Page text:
There’s one aside I’m going to make here – technically, when I talk about “Scottish Notes” I’m conflating several different notes, because in Scotland  seven retail banks can print notes, that are backed by Bank of England funds. The system for this is that the Bank of England essentially says to the banks “You can print this much money”, with the amount carefully chosen to keep the values between Scottish notes and BoE notes on par.
And now, as a final aside, to that aside. I said that the Scottish Notes are “backed” by the Bank of England. This probably conjured up images of a huge gold vault somewhere underneath central London. Well….. I’m sorry to burst that bubble, but the BoE only has a fraction of gold to “back” the amount of money in circulation. Technically there is no currency on Earth that is backed by anything – all the money on Earth is “backed” by is the value that other people believe it has.  But the loopy idea of fiat money – money without any physical backing to its value, is something for another time. And that, reader, is a nice, comforting note to end the article on…. right?

"The World Inside" – Robert Silverberg

As many of you know, I’m an avid reader. Although my intake is predominately fantasy, I do read a healthy dose of crime, YA and other fiction.
In this case, it’s a work of Speculative Fiction – a collection of short stories by Silverberg published as “The World Inside”.
The question the work poses is “What if we encouraged overpopulation. What if we held breeding to be the best activity there is.”. It is with this premise that the world of the Urban Monad is born. The year is 2381. The world population is over 75 billion (up from todays population of 7 billion). To feed that many people vast amounts of food is needed, so vast amounts of land have been given over to farmland, with small communities maintaining the vast amount of agriculture. But where does everyone else go? Into arcology inspired “Urban Monads”, 1000 floor skyscrapers, housing over 800,000 people, that as a community are almost entirely self-sufficient – they recycle everything obsessively, they capture body heat, every area of space is used to its full potential. The only thing they need is food from the farms – in exchange they maintain the machinery that the small farming community uses.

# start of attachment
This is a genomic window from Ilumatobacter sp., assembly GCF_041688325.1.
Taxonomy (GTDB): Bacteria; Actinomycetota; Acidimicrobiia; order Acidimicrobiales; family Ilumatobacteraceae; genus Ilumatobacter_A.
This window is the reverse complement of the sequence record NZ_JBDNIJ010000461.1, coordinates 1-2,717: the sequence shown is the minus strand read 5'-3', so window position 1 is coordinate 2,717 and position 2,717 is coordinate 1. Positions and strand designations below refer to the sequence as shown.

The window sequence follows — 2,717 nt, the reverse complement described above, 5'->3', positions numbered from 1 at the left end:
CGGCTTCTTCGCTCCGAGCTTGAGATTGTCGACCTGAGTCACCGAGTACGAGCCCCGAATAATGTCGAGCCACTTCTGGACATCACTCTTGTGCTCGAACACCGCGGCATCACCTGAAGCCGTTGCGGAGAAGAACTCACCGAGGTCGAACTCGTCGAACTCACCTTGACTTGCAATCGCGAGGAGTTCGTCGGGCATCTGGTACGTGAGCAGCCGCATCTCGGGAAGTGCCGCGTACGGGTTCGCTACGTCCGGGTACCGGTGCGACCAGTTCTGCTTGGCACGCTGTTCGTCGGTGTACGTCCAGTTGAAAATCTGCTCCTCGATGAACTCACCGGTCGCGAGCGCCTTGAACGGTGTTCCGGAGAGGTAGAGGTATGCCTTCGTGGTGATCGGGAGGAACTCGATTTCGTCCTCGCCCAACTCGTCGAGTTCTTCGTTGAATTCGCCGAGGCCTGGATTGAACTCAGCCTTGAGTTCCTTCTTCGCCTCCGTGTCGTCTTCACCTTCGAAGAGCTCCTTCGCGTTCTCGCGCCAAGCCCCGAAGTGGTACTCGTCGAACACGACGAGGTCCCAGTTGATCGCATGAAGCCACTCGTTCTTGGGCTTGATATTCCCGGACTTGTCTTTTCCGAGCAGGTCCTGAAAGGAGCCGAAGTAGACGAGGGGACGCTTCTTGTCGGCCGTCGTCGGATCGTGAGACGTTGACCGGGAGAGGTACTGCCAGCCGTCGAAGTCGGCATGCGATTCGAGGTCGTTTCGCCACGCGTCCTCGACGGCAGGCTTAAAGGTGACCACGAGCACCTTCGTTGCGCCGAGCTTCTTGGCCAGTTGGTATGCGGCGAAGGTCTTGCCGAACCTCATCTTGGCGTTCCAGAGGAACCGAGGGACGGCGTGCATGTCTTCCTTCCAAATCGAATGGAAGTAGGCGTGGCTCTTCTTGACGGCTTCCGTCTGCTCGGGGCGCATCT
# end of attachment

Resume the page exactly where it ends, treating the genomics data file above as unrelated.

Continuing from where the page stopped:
Because of the limited space, each apartment is one small room. The beds inflate and deflate down into the floor to ensure effective utilisation of the space. There’s no internal partitions (there is a privacy screen for the toilet, but it’s never used). There’s certainly no separate kitchen.
In our situation you can imagine tensions forming easily between people, so the rules are strict to ensure that peace is maintained – to ensure that no-one goes “flippo”. Sex (between any persons) is the main way of releasing any tension – and because minimising conflict is essential, it is seen as impolite (or even sinful) to refuse when someone asks, although the refusal is always accepted. The people in the UrbMon live in a ‘city’ – a group of about 50 or so floors, based roughly on class – administrators live up the top, whilst labourers live in the bottom-most city. The city forms the basis of their social group – it is rare that they interact with people outside of their own city – each ‘city’ even has its own entertainment complex.
Naturally because of the belief that reproduction is the highest good (the most “blessworthy”) it is common for marriages to happen at 12-13, as soon as the person is able to reproduce. Small families are also seen as a sign of failure – in Prague (one of the cities) there is an average of 9.9 children per family. This is not seen as freaky or weird, but is seen as something to be praised and upheld as a model of the family. This combined with the sexual permissiveness hinted at earlier, has given rise the the culture of “nightwalking”, one where men will roam the corridors of their city, and will go into an apartment (locks are forbidden as creating tensions and untrustworthyness), to have sex with the female (or male) there. There is no obligation for the other partner to leave, although they will usually go nightwalking themselves. Interestingly there is a social expectation that women don’t nightwalk, a source of tension for one of the characters in a later story when his wife leaves the room to seek out sex, not even waiting until night. (The horror!)
Due to the lack of privacy, sex happens within full view of the children. Indeed, one of the opening parts of the book is a song sung by children upon waking in the morning